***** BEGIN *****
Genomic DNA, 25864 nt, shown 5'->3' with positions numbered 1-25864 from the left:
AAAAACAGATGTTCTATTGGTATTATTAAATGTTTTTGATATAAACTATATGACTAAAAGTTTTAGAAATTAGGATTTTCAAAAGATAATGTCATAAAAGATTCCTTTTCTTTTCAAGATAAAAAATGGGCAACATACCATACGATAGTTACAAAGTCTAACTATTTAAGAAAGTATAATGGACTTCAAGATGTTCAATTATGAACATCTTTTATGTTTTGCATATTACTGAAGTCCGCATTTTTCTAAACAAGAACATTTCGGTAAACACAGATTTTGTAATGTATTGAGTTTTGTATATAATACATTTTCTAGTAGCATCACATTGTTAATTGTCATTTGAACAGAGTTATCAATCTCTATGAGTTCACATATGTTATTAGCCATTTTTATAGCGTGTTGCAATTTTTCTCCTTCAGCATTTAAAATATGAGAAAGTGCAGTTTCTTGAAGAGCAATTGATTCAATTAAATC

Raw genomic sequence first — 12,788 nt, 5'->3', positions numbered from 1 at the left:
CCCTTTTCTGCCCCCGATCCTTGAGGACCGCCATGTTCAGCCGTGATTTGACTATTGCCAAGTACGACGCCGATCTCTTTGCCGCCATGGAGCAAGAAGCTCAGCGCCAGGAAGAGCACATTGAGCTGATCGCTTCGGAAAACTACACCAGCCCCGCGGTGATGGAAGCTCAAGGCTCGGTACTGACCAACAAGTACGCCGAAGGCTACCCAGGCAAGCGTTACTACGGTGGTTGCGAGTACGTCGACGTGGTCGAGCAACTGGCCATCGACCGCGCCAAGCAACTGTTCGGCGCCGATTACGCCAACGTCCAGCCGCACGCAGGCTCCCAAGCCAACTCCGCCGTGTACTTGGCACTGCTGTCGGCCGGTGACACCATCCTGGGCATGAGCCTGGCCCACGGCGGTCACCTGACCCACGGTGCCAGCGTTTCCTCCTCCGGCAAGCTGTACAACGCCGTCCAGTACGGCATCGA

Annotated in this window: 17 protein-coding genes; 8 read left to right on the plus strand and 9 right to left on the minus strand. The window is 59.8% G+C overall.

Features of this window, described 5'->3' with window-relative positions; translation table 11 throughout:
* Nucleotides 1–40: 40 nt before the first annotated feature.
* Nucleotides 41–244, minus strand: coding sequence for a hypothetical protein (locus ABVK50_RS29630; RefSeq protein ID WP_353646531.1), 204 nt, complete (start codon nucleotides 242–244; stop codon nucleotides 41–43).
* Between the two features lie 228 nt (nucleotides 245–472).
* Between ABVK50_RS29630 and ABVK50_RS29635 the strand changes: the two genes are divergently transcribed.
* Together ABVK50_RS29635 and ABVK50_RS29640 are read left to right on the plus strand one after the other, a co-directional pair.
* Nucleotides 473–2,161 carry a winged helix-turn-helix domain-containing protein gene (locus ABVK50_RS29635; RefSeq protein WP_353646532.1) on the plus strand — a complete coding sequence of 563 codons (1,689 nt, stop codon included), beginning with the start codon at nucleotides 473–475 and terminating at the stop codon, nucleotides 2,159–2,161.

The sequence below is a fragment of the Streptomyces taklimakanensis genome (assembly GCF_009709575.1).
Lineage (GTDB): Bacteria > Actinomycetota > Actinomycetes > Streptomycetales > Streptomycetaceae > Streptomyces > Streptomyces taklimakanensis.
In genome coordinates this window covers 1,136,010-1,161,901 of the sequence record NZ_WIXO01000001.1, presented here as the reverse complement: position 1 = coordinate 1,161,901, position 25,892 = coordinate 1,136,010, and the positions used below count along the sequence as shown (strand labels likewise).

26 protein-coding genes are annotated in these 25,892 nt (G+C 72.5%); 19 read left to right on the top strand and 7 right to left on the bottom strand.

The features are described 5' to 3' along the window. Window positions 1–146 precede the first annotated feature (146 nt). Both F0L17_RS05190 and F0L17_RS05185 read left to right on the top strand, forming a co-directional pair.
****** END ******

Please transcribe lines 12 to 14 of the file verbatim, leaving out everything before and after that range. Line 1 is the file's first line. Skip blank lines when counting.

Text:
* Nucleotides 473–2,161 carry a winged helix-turn-helix domain-containing protein gene (locus ABVK50_RS29635; RefSeq protein WP_353646532.1) on the plus strand — a complete coding sequence of 563 codons (1,689 nt, stop codon included), beginning with the start codon at nucleotides 473–475 and terminating at the stop codon, nucleotides 2,159–2,161.

The sequence below is a fragment of the Streptomyces taklimakanensis genome (assembly GCF_009709575.1).
Lineage (GTDB): Bacteria > Actinomycetota > Actinomycetes > Streptomycetales > Streptomycetaceae > Streptomyces > Streptomyces taklimakanensis.